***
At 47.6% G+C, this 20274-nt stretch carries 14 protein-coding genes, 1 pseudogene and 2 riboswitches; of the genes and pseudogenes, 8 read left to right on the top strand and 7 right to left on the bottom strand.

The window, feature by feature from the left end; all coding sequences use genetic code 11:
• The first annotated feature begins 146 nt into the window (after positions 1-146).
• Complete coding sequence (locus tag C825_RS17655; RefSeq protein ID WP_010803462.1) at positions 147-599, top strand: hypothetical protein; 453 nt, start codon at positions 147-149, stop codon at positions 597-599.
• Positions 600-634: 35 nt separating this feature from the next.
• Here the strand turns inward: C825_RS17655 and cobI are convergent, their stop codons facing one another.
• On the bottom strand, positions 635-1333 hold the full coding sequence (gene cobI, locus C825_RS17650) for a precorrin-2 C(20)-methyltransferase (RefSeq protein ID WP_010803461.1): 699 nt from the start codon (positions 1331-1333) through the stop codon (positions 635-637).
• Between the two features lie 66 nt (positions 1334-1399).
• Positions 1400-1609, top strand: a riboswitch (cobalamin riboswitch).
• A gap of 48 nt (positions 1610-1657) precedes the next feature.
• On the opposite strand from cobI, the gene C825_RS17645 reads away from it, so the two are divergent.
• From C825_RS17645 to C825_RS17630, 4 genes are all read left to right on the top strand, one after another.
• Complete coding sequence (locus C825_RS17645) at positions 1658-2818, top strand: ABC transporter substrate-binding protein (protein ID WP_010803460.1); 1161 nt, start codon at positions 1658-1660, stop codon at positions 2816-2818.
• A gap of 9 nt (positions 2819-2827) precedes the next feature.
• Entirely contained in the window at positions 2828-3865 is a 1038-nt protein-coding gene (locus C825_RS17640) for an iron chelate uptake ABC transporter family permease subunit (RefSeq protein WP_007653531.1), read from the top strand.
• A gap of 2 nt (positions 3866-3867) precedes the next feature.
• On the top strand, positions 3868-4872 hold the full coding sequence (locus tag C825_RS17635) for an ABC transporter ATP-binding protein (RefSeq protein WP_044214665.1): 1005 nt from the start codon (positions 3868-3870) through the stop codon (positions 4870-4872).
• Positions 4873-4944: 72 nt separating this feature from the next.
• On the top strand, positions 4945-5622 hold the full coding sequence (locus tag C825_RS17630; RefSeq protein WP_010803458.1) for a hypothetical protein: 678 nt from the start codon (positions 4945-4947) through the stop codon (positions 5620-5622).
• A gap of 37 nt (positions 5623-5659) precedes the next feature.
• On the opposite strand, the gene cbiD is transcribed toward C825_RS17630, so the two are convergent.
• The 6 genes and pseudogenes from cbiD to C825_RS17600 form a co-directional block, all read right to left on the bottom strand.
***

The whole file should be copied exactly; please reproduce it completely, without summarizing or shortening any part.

At 47.6% G+C, this 20274-nt stretch carries 14 protein-coding genes, 1 pseudogene and 2 riboswitches; of the genes and pseudogenes, 8 read left to right on the top strand and 7 right to left on the bottom strand.

The window, feature by feature from the left end; all coding sequences use genetic code 11:
• The first annotated feature begins 146 nt into the window (after positions 1-146).
• Complete coding sequence (locus tag C825_RS17655; RefSeq protein ID WP_010803462.1) at positions 147-599, top strand: hypothetical protein; 453 nt, start codon at positions 147-149, stop codon at positions 597-599.
• Positions 600-634: 35 nt separating this feature from the next.
• Here the strand turns inward: C825_RS17655 and cobI are convergent, their stop codons facing one another.
• On the bottom strand, positions 635-1333 hold the full coding sequence (gene cobI, locus C825_RS17650) for a precorrin-2 C(20)-methyltransferase (RefSeq protein ID WP_010803461.1): 699 nt from the start codon (positions 1331-1333) through the stop codon (positions 635-637).
• Between the two features lie 66 nt (positions 1334-1399).
• Positions 1400-1609, top strand: a riboswitch (cobalamin riboswitch).
• A gap of 48 nt (positions 1610-1657) precedes the next feature.
• On the opposite strand from cobI, the gene C825_RS17645 reads away from it, so the two are divergent.
• From C825_RS17645 to C825_RS17630, 4 genes are all read left to right on the top strand, one after another.
• Complete coding sequence (locus C825_RS17645) at positions 1658-2818, top strand: ABC transporter substrate-binding protein (protein ID WP_010803460.1); 1161 nt, start codon at positions 1658-1660, stop codon at positions 2816-2818.
• A gap of 9 nt (positions 2819-2827) precedes the next feature.
• Entirely contained in the window at positions 2828-3865 is a 1038-nt protein-coding gene (locus C825_RS17640) for an iron chelate uptake ABC transporter family permease subunit (RefSeq protein WP_007653531.1), read from the top strand.
• A gap of 2 nt (positions 3866-3867) precedes the next feature.
• On the top strand, positions 3868-4872 hold the full coding sequence (locus tag C825_RS17635) for an ABC transporter ATP-binding protein (RefSeq protein WP_044214665.1): 1005 nt from the start codon (positions 3868-3870) through the stop codon (positions 4870-4872).
• Positions 4873-4944: 72 nt separating this feature from the next.
• On the top strand, positions 4945-5622 hold the full coding sequence (locus tag C825_RS17630; RefSeq protein WP_010803458.1) for a hypothetical protein: 678 nt from the start codon (positions 4945-4947) through the stop codon (positions 5620-5622).
• A gap of 37 nt (positions 5623-5659) precedes the next feature.
• On the opposite strand, the gene cbiD is transcribed toward C825_RS17630, so the two are convergent.
• The 6 genes and pseudogenes from cbiD to C825_RS17600 form a co-directional block, all read right to left on the bottom strand.